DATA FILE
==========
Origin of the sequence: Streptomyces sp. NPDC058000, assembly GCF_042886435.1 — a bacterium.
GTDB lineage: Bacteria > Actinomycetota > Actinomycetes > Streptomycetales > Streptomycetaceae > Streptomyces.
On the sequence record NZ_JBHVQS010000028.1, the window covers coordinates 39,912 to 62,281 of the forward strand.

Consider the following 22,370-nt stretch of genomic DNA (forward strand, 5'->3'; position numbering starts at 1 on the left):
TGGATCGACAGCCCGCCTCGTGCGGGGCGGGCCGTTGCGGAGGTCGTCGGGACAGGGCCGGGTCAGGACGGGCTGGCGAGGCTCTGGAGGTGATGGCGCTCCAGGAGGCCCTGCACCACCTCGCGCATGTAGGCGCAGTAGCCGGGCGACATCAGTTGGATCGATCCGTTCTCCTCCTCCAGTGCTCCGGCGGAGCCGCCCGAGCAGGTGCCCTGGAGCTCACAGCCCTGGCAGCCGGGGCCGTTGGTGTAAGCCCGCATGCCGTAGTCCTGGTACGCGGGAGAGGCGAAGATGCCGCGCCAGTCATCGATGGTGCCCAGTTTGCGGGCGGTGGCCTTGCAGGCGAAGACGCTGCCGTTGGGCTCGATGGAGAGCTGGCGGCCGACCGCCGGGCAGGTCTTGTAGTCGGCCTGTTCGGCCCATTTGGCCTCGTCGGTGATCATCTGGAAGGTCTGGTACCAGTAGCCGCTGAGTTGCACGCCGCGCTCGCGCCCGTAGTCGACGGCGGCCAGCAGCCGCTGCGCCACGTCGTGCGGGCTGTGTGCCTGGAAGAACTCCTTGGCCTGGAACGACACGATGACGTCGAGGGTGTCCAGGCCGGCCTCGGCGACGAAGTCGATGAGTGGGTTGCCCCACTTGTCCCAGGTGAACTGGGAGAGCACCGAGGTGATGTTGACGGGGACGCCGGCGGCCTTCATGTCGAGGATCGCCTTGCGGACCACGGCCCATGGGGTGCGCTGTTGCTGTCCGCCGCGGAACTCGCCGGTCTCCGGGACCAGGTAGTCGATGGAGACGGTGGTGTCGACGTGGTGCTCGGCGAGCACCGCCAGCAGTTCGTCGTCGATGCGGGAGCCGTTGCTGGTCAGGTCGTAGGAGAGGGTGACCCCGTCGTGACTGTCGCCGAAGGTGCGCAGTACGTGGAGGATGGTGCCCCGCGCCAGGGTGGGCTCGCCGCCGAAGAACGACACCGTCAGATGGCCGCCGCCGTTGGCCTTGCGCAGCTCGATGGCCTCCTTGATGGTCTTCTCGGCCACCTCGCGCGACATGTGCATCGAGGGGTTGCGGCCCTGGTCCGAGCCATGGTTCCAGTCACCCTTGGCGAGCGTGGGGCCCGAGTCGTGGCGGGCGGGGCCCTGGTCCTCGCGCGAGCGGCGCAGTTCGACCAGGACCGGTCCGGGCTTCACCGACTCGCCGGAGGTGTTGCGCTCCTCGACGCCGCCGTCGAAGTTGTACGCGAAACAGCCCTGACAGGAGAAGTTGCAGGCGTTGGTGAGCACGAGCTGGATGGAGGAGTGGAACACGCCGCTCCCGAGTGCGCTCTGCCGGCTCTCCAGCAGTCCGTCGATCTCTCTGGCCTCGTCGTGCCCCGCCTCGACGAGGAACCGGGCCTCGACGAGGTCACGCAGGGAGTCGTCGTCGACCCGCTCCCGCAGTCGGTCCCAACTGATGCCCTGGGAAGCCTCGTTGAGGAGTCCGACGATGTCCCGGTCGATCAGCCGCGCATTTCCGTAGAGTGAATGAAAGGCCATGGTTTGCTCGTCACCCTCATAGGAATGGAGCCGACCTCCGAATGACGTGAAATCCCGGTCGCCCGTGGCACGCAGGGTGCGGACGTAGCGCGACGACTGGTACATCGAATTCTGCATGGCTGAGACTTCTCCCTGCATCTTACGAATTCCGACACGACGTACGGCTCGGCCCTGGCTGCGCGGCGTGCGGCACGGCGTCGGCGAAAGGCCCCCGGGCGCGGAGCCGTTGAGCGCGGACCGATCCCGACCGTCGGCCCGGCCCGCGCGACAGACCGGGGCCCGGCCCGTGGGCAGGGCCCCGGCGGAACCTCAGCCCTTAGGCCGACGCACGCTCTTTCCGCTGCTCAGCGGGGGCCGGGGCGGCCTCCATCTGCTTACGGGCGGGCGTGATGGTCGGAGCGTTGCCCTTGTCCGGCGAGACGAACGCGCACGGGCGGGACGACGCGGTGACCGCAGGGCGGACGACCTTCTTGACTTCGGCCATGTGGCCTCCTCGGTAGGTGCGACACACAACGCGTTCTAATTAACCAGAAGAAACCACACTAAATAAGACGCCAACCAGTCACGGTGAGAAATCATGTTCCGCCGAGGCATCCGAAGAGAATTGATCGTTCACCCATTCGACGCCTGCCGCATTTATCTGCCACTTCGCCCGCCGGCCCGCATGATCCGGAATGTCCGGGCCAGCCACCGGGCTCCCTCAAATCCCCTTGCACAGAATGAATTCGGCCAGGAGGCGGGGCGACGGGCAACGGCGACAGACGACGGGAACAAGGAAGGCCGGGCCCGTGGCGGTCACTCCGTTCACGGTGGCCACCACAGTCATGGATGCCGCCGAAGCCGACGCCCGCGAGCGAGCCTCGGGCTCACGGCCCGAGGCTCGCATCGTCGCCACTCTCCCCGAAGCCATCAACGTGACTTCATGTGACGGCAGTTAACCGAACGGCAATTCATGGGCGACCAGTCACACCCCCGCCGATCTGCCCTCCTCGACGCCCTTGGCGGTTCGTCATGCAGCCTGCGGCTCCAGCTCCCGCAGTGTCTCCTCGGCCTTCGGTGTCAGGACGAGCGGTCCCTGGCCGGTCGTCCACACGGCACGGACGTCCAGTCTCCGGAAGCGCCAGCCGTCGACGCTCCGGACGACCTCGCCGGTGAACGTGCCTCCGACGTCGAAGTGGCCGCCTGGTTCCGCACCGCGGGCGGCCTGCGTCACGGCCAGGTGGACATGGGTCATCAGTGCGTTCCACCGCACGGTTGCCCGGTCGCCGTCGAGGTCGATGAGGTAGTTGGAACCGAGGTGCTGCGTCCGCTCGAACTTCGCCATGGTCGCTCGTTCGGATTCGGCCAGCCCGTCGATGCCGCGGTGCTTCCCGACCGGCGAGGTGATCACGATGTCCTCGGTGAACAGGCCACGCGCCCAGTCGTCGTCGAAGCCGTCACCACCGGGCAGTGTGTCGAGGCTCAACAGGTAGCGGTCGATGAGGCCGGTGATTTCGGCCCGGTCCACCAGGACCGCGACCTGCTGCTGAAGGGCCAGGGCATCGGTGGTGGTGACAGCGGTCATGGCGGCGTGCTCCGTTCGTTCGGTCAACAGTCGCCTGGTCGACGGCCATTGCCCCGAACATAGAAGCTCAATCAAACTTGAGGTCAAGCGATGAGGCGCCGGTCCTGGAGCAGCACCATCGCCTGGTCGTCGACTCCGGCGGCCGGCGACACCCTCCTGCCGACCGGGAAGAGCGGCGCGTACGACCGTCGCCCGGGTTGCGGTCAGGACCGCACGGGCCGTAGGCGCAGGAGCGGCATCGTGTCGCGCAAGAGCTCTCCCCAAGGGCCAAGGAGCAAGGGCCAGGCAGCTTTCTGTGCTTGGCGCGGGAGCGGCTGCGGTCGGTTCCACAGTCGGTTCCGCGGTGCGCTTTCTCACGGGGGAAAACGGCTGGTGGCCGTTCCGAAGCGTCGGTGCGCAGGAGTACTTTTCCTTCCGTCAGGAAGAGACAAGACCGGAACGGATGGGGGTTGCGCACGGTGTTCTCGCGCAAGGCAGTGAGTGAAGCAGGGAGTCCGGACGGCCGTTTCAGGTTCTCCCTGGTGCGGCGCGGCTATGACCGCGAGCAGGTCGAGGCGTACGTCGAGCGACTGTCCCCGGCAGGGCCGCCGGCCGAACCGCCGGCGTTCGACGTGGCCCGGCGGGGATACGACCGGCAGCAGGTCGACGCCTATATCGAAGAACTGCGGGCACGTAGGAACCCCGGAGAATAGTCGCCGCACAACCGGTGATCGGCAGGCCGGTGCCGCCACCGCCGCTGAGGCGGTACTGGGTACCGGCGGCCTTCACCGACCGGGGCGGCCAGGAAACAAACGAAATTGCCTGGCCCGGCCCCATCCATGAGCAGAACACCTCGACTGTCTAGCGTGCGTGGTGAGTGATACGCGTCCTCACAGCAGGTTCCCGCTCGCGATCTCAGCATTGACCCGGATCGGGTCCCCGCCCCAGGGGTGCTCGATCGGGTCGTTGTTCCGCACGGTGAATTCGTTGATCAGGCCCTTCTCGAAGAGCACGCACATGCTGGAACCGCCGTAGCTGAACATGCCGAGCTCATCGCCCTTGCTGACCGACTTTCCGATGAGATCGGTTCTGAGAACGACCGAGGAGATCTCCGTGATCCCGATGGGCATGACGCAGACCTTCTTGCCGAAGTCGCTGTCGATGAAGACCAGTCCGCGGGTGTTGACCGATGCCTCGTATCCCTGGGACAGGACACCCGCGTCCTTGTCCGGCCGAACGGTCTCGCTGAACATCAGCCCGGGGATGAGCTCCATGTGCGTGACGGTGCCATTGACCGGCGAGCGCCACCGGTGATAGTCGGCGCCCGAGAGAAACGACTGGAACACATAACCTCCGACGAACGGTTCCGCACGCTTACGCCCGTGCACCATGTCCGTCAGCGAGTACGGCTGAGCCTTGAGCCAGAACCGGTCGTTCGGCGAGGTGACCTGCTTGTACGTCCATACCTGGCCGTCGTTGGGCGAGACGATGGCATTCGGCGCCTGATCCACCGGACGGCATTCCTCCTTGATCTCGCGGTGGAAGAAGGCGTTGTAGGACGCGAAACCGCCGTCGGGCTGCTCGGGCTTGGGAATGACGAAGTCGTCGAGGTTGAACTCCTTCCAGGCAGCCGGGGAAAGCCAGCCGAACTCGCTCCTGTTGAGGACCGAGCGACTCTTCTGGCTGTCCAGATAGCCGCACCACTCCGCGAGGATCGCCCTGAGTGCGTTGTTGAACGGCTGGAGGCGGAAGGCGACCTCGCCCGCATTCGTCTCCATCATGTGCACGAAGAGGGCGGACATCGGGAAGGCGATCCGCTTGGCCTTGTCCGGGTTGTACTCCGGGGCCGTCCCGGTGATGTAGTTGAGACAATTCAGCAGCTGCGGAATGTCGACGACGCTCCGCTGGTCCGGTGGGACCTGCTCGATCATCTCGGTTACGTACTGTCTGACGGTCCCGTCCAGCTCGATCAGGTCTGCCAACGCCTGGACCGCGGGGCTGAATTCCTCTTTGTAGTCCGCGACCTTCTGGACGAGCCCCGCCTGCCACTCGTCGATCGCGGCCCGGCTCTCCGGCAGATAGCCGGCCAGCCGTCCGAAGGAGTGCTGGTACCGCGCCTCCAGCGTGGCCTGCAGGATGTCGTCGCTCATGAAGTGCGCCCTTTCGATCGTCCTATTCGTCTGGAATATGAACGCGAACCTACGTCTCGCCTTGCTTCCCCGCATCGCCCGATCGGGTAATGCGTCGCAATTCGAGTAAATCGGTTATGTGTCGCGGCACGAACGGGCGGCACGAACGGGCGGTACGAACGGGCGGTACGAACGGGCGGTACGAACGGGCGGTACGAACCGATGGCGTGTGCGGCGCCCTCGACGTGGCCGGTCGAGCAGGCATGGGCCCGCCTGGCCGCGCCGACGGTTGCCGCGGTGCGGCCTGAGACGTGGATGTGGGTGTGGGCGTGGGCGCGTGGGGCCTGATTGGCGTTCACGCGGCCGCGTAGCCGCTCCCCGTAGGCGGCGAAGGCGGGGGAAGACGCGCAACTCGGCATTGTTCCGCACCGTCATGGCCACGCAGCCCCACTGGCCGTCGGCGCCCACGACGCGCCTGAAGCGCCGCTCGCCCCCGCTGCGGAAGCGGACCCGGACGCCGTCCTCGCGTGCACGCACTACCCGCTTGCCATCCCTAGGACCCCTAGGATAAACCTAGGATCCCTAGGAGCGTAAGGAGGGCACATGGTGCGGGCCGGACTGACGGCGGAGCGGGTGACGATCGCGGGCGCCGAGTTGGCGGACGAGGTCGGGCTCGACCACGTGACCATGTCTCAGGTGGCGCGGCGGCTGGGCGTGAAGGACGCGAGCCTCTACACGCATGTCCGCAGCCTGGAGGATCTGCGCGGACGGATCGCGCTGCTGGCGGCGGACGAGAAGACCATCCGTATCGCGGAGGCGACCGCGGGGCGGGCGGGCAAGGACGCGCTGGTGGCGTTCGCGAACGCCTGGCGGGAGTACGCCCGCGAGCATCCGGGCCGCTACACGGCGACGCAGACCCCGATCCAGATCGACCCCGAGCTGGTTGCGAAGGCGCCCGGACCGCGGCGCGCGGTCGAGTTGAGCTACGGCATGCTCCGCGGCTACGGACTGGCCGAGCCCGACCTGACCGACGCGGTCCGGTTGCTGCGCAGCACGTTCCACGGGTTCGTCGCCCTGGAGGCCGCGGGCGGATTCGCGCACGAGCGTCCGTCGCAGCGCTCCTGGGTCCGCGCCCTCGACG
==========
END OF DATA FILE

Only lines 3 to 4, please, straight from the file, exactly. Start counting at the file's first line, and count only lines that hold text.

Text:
On the sequence record NZ_JBHVQS010000028.1, the window covers coordinates 39,912 to 62,281 of the forward strand.

Consider the following 22,370-nt stretch of genomic DNA (forward strand, 5'->3'; position numbering starts at 1 on the left):